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Posted on 27 Apr 2021 in Fiction, SFF |

MARIA LEWIS The Rose Daughter. Reviewed by Amelia Dudley

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Aurealis award-winner Maria Lewis has created an imaginative world that is both compelling and addictive.

‘All the best characters have scars…not just the villains.’

Set in a fantasy universe shared with her other novels, but still satisfying as a standalone read, The Rose Daughter is everything that a tale about werewolves, selkies, goblins and many other magical beings set in the modern world should be. It’s funny, emotional, action-packed and, most importantly, handles the existence of a secret magical society, where supernatural beings (supernaturals) pretend to be ordinary humans, in a plausible way.

Dreckly Jones has been hiding from the supernatural government, the Treize, for most of her longer-than-average life. As the child of an earth elemental and a selkie, she is considered by those in power as an abomination that should never have been allowed to exist. One tiny slip up could reveal her unusual powers and see her kept behind bars forever. As such, she’d rather stay safe than be a hero. But when supernaturals start going missing and a small group of rebels ask for Dreckly’s help as a professional forger, she is forced to decide whether her freedom is still more important than the chance to finally fight back.

The chapters set in the present are written in the third person and interspersed chapters narrated by Dreckly herself that lay out her past in an intriguing way. These sections are just as gripping and suspenseful as the present chapters. Her backstory is surprising and varied, from working in early Hollywood to intelligence work in the lead up to (and during) World War II, with a lot of relevant historical detail for each time period. In this way The Rose Daughter also functions as a brief overview of some of the challenges faced by women in male-dominated industries, many of whom, including the main character, also had to contend with racism. Lewis is very inclusive with her range of characters, in an effortless, rather than forced, manner. It’s always good to see something set in Australia that reflects how diverse we are.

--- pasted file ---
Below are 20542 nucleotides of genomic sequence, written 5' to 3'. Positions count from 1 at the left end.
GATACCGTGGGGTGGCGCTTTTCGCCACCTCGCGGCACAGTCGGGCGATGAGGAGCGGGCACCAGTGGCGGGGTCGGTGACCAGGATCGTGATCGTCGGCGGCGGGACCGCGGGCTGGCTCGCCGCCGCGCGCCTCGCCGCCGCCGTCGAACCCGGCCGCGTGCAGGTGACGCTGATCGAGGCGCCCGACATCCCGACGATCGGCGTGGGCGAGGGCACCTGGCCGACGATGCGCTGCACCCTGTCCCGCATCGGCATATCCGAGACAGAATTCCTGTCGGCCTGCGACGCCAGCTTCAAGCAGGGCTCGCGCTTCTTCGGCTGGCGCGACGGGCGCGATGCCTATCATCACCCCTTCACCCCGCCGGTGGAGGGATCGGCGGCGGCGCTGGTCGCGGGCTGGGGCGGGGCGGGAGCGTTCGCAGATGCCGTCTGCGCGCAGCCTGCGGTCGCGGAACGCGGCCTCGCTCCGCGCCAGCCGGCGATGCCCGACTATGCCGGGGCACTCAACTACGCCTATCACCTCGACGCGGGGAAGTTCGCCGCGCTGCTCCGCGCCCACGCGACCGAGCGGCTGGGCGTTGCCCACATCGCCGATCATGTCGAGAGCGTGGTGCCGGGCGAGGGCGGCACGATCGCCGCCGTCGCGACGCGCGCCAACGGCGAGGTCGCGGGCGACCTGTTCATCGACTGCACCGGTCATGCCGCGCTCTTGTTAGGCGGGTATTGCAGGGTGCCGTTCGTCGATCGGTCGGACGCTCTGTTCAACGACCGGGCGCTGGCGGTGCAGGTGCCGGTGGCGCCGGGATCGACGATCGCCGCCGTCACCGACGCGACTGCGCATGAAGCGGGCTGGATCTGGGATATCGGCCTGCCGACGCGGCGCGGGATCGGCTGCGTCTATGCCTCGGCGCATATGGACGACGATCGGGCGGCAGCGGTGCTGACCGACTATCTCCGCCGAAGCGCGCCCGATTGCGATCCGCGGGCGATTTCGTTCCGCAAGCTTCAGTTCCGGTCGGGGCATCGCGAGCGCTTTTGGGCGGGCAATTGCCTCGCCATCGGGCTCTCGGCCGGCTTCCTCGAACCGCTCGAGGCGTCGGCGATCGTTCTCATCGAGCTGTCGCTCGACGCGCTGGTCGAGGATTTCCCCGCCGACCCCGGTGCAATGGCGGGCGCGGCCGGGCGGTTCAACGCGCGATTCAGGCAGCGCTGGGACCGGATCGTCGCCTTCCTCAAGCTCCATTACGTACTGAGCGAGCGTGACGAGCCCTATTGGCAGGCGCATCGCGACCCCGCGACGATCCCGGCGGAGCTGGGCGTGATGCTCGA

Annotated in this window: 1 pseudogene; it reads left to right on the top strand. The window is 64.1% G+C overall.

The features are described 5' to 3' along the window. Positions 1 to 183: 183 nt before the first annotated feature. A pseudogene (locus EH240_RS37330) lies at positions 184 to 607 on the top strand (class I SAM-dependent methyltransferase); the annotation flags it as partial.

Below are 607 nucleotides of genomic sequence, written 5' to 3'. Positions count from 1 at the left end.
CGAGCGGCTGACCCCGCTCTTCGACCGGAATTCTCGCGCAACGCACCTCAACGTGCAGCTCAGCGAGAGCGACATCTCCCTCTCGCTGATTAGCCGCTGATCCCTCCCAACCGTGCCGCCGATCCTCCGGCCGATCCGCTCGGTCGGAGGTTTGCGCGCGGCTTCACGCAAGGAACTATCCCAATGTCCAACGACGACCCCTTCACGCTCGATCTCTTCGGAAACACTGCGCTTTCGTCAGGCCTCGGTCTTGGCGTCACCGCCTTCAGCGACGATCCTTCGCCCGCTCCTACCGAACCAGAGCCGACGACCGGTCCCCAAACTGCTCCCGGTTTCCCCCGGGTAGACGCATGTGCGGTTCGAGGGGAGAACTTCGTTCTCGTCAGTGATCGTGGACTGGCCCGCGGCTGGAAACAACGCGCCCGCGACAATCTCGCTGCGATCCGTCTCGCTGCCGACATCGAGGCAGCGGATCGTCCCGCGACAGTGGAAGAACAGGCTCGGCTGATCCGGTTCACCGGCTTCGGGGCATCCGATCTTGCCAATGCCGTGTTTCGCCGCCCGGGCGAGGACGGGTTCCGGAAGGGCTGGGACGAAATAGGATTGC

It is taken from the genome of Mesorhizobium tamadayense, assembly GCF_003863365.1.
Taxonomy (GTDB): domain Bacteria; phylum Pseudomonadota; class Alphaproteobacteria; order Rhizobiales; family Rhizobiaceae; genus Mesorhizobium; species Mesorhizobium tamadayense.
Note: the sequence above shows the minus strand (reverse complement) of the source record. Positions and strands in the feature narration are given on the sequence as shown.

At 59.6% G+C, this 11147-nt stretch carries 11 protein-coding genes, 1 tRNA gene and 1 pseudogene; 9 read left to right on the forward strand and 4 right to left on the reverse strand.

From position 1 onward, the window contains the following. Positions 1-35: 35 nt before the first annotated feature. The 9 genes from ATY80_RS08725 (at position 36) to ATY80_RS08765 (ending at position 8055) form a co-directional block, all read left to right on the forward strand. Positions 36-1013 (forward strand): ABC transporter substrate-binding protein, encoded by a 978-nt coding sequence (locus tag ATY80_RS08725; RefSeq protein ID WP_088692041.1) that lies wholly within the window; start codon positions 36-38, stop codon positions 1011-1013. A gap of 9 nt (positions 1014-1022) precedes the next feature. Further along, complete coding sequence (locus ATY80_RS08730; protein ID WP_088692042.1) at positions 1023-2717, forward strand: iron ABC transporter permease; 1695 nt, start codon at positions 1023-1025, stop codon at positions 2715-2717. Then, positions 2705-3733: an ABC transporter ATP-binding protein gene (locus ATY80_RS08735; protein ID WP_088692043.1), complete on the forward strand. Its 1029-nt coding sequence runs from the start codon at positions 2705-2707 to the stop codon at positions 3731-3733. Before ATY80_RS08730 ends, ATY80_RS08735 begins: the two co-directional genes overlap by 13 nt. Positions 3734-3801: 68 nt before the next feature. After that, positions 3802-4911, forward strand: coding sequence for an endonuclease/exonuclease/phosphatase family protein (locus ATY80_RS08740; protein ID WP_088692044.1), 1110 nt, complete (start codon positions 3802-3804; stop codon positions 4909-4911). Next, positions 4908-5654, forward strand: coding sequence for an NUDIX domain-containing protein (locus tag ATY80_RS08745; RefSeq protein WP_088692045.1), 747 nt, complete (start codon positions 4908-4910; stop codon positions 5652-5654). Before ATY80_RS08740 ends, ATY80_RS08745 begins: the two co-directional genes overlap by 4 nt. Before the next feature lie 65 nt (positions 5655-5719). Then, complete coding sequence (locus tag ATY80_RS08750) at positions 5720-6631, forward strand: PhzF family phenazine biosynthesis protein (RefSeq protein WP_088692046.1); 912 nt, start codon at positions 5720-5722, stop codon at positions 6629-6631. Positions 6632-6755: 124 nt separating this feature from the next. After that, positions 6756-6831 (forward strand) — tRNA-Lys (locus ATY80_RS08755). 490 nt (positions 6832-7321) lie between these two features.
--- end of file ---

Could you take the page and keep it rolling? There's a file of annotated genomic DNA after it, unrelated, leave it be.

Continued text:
The fact that the little details about the city it’s set in are about Sydney, rather than London or New York, is a nice touch and makes a pleasant change. Descriptions are quite bare bones but sometimes less is more:

When he looked at me, it was like everyone else was furniture.

That said, sometimes I wondered if I’d imagined some beings correctly, without that having all much to go on, but maybe that was the point, that whatever the reader imagines is right.

The writing is often archly witty, as in this bit of dialogue:

[He] had ordered a steak, rare. Such a lycanthrope cliché, she thought. She had ordered the garlic herb mushroom spaghetti.

‘Do you want a bite of my steak?’ he asked, hands hovering over his cutlery.

She smiled, twirling the pasta around on her fork. It was a cute gesture.

‘No, thanks, I’m vegetarian.’

He choked on a sip of his wine, clearly shocked. Such a lycanthrope reaction.

But perhaps the best endorsement I can give this book is that I now want to read all Lewis’s other ones as soon as possible. The supernatural world she has built is really exciting and it’ll be great to see what other twists she’s made to folklore, bringing different beings into a modern setting with a slight science fiction bent.

Maria Lewis The Rose Daughter Piatkus 2021 PB 352pp $32.99

Amelia Dudley studied plant biology and currently works as a tutor. She is the proud auntie of many nieces and nephews. In her spare time, she reads, gardens, draws, paints and doesn’t get to do enough writing.

You can buy The Rose Daughter from Abbey’s at a 10% discount by quoting the promotion code NEWTOWNREVIEW here or you can buy it from Booktopia here.

To see if it is available from Newtown Library, click here.

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